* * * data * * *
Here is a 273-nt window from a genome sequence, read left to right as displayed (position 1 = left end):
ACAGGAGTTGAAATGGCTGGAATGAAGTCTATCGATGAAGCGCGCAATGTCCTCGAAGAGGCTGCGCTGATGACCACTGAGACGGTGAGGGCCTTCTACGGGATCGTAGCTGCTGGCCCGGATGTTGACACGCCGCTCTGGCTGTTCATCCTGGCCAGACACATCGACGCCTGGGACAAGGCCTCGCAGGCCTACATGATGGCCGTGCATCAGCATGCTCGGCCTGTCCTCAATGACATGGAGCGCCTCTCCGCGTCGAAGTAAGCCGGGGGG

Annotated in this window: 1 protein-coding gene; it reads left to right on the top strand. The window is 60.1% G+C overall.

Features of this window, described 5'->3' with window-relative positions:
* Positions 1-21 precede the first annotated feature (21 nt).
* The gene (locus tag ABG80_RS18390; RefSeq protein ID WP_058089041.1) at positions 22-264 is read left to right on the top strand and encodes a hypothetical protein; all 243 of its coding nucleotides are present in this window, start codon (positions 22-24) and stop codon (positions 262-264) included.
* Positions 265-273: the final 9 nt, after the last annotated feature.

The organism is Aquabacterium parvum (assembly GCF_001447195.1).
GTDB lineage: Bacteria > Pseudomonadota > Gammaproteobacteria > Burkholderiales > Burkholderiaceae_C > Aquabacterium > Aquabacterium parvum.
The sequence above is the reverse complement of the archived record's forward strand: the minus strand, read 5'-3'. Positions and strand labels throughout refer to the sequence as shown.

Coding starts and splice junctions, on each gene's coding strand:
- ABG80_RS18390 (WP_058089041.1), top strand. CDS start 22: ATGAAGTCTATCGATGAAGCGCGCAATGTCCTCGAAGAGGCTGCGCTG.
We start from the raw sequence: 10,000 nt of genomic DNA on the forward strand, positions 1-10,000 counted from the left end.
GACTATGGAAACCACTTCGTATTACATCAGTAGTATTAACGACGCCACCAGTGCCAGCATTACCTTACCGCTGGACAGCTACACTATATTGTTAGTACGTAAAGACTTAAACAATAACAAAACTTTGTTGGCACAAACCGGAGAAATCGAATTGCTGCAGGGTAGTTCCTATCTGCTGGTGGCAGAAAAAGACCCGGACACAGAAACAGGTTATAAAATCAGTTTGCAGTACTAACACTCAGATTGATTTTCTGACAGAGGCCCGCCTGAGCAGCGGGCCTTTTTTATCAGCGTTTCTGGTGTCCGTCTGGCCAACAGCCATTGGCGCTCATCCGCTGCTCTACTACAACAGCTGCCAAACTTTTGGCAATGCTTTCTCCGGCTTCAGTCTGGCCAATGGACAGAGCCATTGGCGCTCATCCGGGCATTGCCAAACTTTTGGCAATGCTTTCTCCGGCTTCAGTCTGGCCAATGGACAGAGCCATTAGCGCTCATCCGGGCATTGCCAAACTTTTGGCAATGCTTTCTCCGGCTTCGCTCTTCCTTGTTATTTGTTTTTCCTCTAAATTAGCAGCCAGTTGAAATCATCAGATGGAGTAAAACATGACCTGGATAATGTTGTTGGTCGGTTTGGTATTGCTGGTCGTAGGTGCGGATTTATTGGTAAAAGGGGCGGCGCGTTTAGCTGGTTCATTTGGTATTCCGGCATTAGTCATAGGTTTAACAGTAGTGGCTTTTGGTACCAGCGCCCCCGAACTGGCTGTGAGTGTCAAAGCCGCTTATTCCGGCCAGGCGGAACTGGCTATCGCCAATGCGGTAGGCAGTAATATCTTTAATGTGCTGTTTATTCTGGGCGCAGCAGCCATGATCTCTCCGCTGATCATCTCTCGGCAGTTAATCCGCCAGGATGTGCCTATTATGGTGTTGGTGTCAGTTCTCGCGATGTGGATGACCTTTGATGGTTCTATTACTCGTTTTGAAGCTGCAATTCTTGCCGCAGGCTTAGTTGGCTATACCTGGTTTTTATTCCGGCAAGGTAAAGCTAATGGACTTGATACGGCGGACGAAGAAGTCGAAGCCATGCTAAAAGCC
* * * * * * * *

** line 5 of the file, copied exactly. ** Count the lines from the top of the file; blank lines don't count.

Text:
* Positions 1-21 precede the first annotated feature (21 nt).